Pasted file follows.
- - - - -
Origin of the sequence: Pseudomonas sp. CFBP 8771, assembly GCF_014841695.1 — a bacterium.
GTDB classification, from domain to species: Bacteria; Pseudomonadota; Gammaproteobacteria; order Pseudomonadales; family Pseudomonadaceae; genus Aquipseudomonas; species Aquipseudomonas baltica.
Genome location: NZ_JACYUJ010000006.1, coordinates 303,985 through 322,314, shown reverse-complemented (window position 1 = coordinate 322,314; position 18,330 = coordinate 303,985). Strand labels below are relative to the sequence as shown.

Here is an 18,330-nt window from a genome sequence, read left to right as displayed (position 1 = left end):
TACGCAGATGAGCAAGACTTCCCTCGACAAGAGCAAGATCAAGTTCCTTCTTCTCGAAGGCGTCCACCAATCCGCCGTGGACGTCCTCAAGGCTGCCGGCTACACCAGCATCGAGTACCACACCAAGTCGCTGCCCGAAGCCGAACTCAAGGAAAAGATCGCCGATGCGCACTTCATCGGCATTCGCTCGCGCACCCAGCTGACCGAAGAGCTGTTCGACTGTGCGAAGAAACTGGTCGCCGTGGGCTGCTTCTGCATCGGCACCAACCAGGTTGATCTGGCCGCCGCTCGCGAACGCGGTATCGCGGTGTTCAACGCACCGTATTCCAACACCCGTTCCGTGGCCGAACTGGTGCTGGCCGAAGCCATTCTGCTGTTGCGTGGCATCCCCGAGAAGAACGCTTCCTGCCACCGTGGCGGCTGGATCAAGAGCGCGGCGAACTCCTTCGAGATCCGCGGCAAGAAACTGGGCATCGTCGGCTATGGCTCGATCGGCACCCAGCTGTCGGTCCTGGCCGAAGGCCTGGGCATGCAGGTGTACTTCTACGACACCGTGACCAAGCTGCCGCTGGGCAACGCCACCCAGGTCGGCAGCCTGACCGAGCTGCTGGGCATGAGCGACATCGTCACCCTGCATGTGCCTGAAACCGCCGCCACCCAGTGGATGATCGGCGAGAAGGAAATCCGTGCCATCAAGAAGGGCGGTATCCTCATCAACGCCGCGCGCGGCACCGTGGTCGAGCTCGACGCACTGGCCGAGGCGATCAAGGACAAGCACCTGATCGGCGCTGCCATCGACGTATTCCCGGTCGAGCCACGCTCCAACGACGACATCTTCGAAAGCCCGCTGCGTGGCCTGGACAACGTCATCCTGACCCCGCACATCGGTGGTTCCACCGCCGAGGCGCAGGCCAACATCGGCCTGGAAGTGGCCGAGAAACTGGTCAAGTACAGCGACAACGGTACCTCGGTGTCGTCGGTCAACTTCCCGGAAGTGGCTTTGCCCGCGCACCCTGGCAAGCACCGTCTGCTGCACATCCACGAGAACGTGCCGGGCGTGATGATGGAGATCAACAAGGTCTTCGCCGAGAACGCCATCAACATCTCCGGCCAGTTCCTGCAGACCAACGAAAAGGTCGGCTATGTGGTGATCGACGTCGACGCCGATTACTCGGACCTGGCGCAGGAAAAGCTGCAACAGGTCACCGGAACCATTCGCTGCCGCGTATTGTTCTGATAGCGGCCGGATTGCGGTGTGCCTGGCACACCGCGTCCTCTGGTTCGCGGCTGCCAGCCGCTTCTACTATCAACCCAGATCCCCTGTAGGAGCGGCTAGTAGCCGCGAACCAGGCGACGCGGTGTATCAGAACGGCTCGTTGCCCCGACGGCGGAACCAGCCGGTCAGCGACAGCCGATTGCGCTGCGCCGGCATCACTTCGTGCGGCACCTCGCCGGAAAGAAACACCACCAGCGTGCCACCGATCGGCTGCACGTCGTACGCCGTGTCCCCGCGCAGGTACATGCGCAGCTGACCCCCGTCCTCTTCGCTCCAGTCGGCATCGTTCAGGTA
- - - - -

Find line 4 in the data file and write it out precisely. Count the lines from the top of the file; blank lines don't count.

Here is an 18,330-nt window from a genome sequence, read left to right as displayed (position 1 = left end):